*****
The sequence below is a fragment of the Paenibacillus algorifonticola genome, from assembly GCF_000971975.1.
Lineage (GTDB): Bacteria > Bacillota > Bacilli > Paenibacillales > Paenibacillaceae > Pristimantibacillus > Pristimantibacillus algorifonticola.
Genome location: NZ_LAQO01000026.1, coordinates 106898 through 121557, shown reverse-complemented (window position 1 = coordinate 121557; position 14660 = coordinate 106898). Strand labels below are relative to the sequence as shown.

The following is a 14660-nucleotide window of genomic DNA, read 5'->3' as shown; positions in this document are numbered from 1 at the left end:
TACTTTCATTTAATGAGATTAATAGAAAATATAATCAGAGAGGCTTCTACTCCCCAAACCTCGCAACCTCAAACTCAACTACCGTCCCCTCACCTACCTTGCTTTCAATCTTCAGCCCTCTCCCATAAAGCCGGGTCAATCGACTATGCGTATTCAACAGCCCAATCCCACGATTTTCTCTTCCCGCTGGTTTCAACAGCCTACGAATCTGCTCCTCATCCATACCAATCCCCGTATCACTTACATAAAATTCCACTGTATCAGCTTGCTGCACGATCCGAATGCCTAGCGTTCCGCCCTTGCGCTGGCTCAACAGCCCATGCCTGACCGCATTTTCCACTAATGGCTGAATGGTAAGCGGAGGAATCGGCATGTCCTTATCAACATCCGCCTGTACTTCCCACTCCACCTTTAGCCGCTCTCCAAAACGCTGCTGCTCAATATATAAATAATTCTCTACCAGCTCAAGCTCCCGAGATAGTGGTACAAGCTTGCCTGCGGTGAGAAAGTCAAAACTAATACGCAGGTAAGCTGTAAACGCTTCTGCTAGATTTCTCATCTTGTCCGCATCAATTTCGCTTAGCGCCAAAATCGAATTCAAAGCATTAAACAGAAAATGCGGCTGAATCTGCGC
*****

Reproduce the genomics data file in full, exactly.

The sequence below is a fragment of the Paenibacillus algorifonticola genome, from assembly GCF_000971975.1.
Lineage (GTDB): Bacteria > Bacillota > Bacilli > Paenibacillales > Paenibacillaceae > Pristimantibacillus > Pristimantibacillus algorifonticola.
Genome location: NZ_LAQO01000026.1, coordinates 106898 through 121557, shown reverse-complemented (window position 1 = coordinate 121557; position 14660 = coordinate 106898). Strand labels below are relative to the sequence as shown.

The following is a 14660-nucleotide window of genomic DNA, read 5'->3' as shown; positions in this document are numbered from 1 at the left end:
TACTTTCATTTAATGAGATTAATAGAAAATATAATCAGAGAGGCTTCTACTCCCCAAACCTCGCAACCTCAAACTCAACTACCGTCCCCTCACCTACCTTGCTTTCAATCTTCAGCCCTCTCCCATAAAGCCGGGTCAATCGACTATGCGTATTCAACAGCCCAATCCCACGATTTTCTCTTCCCGCTGGTTTCAACAGCCTACGAATCTGCTCCTCATCCATACCAATCCCCGTATCACTTACATAAAATTCCACTGTATCAGCTTGCTGCACGATCCGAATGCCTAGCGTTCCGCCCTTGCGCTGGCTCAACAGCCCATGCCTGACCGCATTTTCCACTAATGGCTGAATGGTAAGCGGAGGAATCGGCATGTCCTTATCAACATCCGCCTGTACTTCCCACTCCACCTTTAGCCGCTCTCCAAAACGCTGCTGCTCAATATATAAATAATTCTCTACCAGCTCAAGCTCCCGAGATAGTGGTACAAGCTTGCCTGCGGTGAGAAAGTCAAAACTAATACGCAGGTAAGCTGTAAACGCTTCTGCTAGATTTCTCATCTTGTCCGCATCAATTTCGCTTAGCGCCAAAATCGAATTCAAAGCATTAAACAGAAAATGCGGCTGAATCTGCGC